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Owner builder home loans
Owner-builders can finance their home construction with a construction loan. But if you're not a qualified builder, you'll have a much harder time getting approved.
An owner-builder is someone who decides to construct their home themselves instead of contracting a licensed builder. Owner-builders who need a home loan can take out a construction loan, sometimes called an owner-builder home loan.
For most lenders, a key criteria for being approved for an owner-builder loan is certification as a licensed builder yourself. This is because they need reassurance that if they lend you this huge sum of money, you have the skills, expertise and experience to complete the project.
How much can owner-builders borrow?
A qualified owner-builder can generally borrow up to 80% of the property's value on a construction loan.
You could even borrow up to 100%, depending on the lender, if you have a guarantor and take out a guarantor loan. This is when someone is willing to offer their own property as security to back your loan.
Lenders are much more conservative if you're not a licensed builder. Most lenders won't lend you a dollar if you don't have proper certification; those that do, may only lend you up to around 60% of the property's value to minimise their risks.
What documents do owner-builders need to provide?
The specific documents vary lender to lender but generally you need to provide:
- Council-approved plans. Your lender will need copies of council-approved building plans.
- Cost details. This includes a detailed breakdown of construction costs, copies of quotes and estimates plus a payment schedule.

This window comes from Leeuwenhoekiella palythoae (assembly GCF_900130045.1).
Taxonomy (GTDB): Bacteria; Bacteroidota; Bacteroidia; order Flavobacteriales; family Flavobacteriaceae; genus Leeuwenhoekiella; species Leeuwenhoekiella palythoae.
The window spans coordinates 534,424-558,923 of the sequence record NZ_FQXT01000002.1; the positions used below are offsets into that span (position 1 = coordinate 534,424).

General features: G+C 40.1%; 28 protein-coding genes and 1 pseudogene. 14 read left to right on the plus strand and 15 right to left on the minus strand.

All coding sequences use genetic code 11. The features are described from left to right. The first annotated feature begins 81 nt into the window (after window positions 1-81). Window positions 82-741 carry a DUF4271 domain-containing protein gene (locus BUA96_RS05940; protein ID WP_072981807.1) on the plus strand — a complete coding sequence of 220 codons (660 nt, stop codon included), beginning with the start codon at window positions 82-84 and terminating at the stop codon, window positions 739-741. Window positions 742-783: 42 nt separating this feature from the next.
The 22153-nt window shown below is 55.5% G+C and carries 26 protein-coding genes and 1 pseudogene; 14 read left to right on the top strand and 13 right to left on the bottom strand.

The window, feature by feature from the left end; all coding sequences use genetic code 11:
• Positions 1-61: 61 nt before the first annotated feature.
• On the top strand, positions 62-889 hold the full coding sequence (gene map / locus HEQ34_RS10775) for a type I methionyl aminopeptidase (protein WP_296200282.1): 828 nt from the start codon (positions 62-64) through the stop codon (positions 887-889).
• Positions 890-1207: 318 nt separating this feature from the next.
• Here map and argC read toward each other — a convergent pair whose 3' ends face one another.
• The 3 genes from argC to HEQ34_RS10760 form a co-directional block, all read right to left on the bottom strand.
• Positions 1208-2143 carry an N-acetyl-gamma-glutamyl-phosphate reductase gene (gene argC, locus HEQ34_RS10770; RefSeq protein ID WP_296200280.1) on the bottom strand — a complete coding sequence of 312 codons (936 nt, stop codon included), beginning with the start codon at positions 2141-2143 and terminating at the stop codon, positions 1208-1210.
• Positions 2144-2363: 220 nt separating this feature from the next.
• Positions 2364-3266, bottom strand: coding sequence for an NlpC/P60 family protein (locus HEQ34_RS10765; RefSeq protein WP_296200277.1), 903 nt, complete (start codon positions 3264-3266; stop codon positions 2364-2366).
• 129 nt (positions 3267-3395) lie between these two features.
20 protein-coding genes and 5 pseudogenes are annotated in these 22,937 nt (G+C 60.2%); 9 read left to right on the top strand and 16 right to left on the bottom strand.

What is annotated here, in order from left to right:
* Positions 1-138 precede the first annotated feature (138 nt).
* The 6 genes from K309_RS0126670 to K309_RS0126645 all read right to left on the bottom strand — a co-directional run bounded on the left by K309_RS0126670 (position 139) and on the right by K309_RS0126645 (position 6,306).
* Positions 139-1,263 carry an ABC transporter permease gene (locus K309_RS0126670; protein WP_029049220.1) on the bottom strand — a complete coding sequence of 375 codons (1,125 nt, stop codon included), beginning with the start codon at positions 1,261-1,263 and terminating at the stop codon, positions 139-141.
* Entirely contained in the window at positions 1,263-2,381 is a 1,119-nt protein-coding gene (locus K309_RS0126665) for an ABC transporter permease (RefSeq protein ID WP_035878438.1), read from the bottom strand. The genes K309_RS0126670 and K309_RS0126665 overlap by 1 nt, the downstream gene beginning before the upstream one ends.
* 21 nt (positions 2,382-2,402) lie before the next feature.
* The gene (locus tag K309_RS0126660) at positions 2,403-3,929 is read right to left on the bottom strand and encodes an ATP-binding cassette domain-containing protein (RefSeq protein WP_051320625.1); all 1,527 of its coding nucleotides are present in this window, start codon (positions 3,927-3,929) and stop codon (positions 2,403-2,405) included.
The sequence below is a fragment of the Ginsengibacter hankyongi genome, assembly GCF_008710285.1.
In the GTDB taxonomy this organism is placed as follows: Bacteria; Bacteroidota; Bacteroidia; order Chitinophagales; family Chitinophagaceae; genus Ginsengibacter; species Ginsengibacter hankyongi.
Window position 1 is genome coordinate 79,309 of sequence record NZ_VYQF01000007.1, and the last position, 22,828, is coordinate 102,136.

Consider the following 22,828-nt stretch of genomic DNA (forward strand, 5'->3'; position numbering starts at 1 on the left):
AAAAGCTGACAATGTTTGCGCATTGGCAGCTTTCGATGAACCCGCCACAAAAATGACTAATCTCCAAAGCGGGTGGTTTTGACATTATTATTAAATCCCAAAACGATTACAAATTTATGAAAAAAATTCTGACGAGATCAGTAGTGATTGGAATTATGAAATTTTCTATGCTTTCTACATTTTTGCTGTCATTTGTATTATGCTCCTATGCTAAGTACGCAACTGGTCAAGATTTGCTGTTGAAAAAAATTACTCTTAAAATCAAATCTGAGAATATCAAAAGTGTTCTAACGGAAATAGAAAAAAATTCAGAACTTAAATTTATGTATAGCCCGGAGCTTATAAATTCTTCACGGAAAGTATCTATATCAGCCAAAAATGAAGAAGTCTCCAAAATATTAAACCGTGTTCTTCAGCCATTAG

- Quantity survey reports. You'll need a copy of your quantity surveyor's report and a soil test.
- Insurance. Lenders require owner-builders to hold builders all risk insurance and public liability insurance.
How to maximise your chances of being approved
If you meet stringent lending criteria such as having enough equity, savings or a guarantor willing to offer security for the loan, you may have a better chance of being approved for a home loan application.
- Effective budgeting. As part of your loan application, most lenders will need to see a cost estimate for your project. You’ll need to ensure the numbers are as accurate as possible, and you should always include a 10-15% contingency buffer. Unless you're a licensed builder, most banks won’t lend you more than 60% of the build cost, so it’s important that you don’t run out of funds midway through construction.
- Pre-approval. It’s wise to seek pre-approval before entering an owner builder arrangement. Pre-approval will give you an idea of what your maximum loan-to-value (LVR) ratio will be, which can help you decide whether or not it’s the right decision for you.
- Be patient. You’ll need to wait until your home loan is officially approved before you can start construction, and most lenders won’t approve your loan if you’ve already started the project.
- Seek advice. Before you apply for finance, it’s a good idea to seek advice to determine how much you can afford to borrow and whether or not you’re likely to be approved for a home loan application. Speak with a financial adviser and accountant to help with your budgeting as well as tradespeople or project managers before commencing.
How do owner-builder home loans work?
Construction loans are different to standard mortgages. Rather than simply getting your loan approved and getting all the money at settlement, owner-builders receive funds in stages to cover various construction costs.
These stages are usually:
- Frame and exterior
The builder needs to provide evidence at the completion of each stage before the lender will unlock funds.
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